Electoral map based on today's polls showing a near Electoral College tie from Fivethirtyeight. Poblano updates these maps daily.
A friend sends a question. She says I write here as if I
Okay, here goes:
I don't think McCain will be easy to beat. For one thing, the press likes him. He pals around with them and they are suckers for that kind of informal access to perceived power.
McCain has something of a reputation as a man of integrity -- currently completely unjustified. Democrats need to get across that this guy was tortured himself, claimed to be carrying legislation to prohibit torture, and then voted against a ban on waterboarding. He has demonstrated that he wants the Presidency more than he wants his honor. Democrats need to communicate that -- and they also need to communicate that their candidate stands for a different sort of United States.
Torture is not the only subject on which McCain has been pandering of late to the extreme rightwingers in the Republican Party. He's back peddled on just about everything that made him different from any other Republican thug. He's even been bending the rules to evade the limits created by one of his big "accomplishments": the McCain-Feingold campaign finance regulations.
Just yesterday, retiring Republican Senator Chuck Hagel, long a McCain friend, allowed as how McCain's shifting positions puzzled him.
At this point, McCain comes across as either unconscious or downright sleazy. Having seen the primary, I think that Obama can effectively present himself as at least as attractive a moral figure as McCain, neutralizing the advantage of McCain's past heroism in a war that most citizens don't want to be reminded of.
The real hurdle seems to be what you raised about the Electoral College. To win the Presidency, a candidate needs to win, not the popular vote (as Al Gore did in 2000), but a majority (270 plus) of electors of which each state has as many as it has Representatives and Senators. That's why we get the red and blue state maps like the one above.
For the last several elections, those maps have looked very similar. Democrats win the big coastal, and the northern industrial states. Republicans win the historic South and much of the interior west. They compete over a tiny number of states whose population has characteristics of both blocs, mostly Ohio, Pennsylvania and Florida. If you didn't live in one of these "battleground" states, you didn't see much of the campaign.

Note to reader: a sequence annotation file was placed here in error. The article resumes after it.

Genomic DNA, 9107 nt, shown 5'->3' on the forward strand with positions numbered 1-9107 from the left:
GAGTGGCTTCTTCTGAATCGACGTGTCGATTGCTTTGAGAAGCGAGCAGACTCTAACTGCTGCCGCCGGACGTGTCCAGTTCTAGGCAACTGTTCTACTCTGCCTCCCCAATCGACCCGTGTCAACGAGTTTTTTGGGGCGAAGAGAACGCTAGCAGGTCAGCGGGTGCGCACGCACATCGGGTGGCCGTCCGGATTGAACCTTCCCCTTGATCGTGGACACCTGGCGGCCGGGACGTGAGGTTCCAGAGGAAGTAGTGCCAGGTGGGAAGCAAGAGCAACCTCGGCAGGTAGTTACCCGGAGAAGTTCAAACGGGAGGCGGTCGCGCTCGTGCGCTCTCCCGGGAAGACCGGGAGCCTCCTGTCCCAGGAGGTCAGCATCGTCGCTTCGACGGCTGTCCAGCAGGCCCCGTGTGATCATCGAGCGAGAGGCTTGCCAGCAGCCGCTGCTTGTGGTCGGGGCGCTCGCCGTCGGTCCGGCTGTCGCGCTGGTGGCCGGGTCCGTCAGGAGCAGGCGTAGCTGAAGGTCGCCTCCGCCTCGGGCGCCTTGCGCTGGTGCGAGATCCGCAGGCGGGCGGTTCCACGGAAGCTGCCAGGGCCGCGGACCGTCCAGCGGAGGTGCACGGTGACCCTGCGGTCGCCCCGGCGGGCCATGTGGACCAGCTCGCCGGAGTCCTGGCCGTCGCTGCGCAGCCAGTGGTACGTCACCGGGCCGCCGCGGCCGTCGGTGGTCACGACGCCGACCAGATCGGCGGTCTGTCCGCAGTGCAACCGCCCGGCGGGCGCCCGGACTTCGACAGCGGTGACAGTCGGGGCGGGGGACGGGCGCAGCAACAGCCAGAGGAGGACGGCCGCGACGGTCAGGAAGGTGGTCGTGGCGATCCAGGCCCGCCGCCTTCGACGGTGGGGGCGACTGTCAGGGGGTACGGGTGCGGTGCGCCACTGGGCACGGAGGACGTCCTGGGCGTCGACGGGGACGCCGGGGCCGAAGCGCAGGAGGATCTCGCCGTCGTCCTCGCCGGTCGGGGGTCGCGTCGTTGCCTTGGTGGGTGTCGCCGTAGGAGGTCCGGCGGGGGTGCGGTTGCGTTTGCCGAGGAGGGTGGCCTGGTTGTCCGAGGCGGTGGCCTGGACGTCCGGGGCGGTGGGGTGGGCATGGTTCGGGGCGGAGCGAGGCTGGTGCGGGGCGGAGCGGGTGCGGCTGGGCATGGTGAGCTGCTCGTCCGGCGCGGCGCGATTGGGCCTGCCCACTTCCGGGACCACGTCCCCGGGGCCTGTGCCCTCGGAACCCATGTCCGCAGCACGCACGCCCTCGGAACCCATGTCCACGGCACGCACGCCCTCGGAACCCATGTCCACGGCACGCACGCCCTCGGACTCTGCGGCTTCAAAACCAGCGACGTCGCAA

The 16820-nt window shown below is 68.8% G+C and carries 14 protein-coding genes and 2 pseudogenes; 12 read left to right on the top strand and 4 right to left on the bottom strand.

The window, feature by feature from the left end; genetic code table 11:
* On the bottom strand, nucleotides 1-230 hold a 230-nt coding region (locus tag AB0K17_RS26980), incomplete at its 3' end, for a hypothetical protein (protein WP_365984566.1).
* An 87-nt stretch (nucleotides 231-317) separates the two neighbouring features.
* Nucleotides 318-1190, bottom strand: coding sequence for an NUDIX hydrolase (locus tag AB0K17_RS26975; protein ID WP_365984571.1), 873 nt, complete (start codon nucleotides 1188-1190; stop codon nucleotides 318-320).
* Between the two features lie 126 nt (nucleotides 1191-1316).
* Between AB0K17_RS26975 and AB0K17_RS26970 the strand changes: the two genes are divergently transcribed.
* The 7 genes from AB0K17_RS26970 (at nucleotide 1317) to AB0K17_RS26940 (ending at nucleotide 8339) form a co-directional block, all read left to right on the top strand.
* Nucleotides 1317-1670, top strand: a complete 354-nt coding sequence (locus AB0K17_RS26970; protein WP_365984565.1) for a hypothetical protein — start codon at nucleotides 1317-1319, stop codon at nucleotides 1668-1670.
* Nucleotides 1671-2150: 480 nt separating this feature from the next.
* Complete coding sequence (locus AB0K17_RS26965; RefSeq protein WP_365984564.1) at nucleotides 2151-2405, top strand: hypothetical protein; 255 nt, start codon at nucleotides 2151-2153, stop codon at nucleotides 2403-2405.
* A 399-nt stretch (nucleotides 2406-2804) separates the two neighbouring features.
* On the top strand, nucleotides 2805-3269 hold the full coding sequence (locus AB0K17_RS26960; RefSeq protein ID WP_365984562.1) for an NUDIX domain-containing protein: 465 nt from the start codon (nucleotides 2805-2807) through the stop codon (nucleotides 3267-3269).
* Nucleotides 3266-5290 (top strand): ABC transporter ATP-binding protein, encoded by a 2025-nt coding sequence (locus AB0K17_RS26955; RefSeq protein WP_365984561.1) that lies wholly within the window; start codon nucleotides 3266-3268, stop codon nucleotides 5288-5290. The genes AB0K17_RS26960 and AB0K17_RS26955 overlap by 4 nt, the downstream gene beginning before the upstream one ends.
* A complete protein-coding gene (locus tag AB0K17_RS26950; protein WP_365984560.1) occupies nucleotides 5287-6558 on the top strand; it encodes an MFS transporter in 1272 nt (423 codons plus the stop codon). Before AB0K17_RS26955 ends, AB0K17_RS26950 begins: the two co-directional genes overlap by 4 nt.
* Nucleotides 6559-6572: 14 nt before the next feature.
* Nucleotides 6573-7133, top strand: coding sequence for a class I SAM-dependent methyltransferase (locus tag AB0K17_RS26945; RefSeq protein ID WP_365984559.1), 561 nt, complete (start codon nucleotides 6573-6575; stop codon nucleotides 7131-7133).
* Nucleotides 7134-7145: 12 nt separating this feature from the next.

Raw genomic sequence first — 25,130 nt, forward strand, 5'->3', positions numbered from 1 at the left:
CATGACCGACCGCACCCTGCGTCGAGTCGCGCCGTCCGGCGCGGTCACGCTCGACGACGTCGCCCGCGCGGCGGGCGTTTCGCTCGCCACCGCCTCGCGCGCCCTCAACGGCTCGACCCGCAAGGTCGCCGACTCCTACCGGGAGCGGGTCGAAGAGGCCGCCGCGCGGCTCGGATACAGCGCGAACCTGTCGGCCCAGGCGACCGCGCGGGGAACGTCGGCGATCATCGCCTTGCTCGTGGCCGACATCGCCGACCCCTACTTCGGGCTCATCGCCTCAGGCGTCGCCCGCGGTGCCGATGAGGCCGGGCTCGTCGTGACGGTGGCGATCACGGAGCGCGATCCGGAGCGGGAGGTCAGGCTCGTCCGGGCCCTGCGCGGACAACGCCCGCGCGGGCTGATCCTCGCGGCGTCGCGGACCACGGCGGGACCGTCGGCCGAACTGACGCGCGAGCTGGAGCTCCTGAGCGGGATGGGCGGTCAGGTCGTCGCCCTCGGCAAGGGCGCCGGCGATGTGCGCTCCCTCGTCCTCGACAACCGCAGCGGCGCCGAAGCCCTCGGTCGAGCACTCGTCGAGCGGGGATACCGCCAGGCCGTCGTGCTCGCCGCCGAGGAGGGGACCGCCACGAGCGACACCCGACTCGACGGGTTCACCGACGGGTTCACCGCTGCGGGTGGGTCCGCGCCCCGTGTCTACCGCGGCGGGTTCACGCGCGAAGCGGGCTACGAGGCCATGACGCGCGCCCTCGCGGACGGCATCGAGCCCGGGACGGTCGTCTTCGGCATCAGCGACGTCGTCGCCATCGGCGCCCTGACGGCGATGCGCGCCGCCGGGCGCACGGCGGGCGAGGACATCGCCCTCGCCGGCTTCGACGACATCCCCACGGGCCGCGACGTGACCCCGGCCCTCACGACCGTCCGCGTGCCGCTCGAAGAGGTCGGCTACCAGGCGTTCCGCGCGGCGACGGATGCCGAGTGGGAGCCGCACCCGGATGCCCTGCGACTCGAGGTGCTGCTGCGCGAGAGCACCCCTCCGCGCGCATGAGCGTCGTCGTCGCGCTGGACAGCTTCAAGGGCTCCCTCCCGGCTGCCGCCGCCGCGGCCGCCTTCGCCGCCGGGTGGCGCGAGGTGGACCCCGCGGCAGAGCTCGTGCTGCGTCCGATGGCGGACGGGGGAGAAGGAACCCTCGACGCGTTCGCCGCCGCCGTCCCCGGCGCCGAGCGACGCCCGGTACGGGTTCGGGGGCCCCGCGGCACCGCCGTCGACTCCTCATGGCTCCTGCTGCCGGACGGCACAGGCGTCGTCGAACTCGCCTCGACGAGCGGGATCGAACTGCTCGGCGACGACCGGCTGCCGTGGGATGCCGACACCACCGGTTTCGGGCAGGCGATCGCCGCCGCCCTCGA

What's interesting about this year's race is that Senator Obama is trying to put together a different Democratic coalition to change the outcome. Part of what that means is that he'll be competing in more states -- but also it means that he thinks he can win the election based on the votes of slightly different people than those who have been the Democratic target voters since 1992. He believes he can expand the electorate, bring in more young people, construct a majority that is more largely made up of people of color and less dependent on older whites. I've been saying for a long time that California's experience points toward such a winning coalition. Professional analysts of the primaries find themselves asking the same question about the Electoral College that my friend has asked me -- and trying to understand new configurations. For example,
This is where the country's profound distress about the endless lost war, the crashing economy, and the clueless George W. Bush comes in. If ever there were a year to try to push into a future in which a new coalition offers the Democrats a majority with different constituent parts, this is it. If Obama can create a winning map in his new way -- and he has shown amazing capacity in the primaries to mobilize unexpected strength -- he'll be advancing a demographic change that might otherwise take another 15 years or so to show its power. We're witnessing a fascinating moment.
Of course, if Obama is elected, he'll still be a politician and a Democrat -- that is, as good a President, and only as good, as an aroused people make him. Lots of work to do.